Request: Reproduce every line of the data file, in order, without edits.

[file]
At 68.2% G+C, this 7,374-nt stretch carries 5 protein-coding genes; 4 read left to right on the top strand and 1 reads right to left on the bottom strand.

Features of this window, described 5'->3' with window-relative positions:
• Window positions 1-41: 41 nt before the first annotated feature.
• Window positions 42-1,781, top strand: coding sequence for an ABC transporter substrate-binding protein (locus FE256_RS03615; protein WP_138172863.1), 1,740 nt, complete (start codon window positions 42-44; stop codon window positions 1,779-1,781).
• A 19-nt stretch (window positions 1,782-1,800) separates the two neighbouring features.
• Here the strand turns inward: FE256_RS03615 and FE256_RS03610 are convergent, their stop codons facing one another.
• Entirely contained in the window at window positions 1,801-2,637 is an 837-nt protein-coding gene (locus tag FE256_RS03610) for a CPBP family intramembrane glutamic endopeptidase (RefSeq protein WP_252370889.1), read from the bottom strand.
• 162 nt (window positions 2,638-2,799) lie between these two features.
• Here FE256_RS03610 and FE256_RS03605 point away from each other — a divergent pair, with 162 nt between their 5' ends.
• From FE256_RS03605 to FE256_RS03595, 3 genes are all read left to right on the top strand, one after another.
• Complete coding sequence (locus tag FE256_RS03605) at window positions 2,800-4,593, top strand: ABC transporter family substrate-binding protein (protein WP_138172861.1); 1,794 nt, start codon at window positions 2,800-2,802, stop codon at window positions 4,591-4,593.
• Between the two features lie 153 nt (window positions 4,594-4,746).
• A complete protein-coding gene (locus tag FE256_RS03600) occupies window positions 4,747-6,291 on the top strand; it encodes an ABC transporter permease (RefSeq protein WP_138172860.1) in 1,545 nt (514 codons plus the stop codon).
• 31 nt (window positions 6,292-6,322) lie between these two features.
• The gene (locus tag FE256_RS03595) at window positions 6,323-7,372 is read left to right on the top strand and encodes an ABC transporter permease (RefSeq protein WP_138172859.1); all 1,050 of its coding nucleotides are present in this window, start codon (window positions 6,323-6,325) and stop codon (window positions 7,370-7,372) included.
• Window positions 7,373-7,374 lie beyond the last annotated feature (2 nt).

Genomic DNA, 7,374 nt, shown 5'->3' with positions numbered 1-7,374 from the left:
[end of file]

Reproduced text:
At 68.2% G+C, this 7,374-nt stretch carries 5 protein-coding genes; 4 read left to right on the top strand and 1 reads right to left on the bottom strand.

Features of this window, described 5'->3' with window-relative positions:
• Window positions 1-41: 41 nt before the first annotated feature.
• Window positions 42-1,781, top strand: coding sequence for an ABC transporter substrate-binding protein (locus FE256_RS03615; protein WP_138172863.1), 1,740 nt, complete (start codon window positions 42-44; stop codon window positions 1,779-1,781).
• A 19-nt stretch (window positions 1,782-1,800) separates the two neighbouring features.
• Here the strand turns inward: FE256_RS03615 and FE256_RS03610 are convergent, their stop codons facing one another.
• Entirely contained in the window at window positions 1,801-2,637 is an 837-nt protein-coding gene (locus tag FE256_RS03610) for a CPBP family intramembrane glutamic endopeptidase (RefSeq protein WP_252370889.1), read from the bottom strand.
• 162 nt (window positions 2,638-2,799) lie between these two features.
• Here FE256_RS03610 and FE256_RS03605 point away from each other — a divergent pair, with 162 nt between their 5' ends.
• From FE256_RS03605 to FE256_RS03595, 3 genes are all read left to right on the top strand, one after another.
• Complete coding sequence (locus tag FE256_RS03605) at window positions 2,800-4,593, top strand: ABC transporter family substrate-binding protein (protein WP_138172861.1); 1,794 nt, start codon at window positions 2,800-2,802, stop codon at window positions 4,591-4,593.
• Between the two features lie 153 nt (window positions 4,594-4,746).
• A complete protein-coding gene (locus tag FE256_RS03600) occupies window positions 4,747-6,291 on the top strand; it encodes an ABC transporter permease (RefSeq protein WP_138172860.1) in 1,545 nt (514 codons plus the stop codon).
• 31 nt (window positions 6,292-6,322) lie between these two features.
• The gene (locus tag FE256_RS03595) at window positions 6,323-7,372 is read left to right on the top strand and encodes an ABC transporter permease (RefSeq protein WP_138172859.1); all 1,050 of its coding nucleotides are present in this window, start codon (window positions 6,323-6,325) and stop codon (window positions 7,370-7,372) included.
• Window positions 7,373-7,374 lie beyond the last annotated feature (2 nt).

Genomic DNA, 7,374 nt, shown 5'->3' with positions numbered 1-7,374 from the left: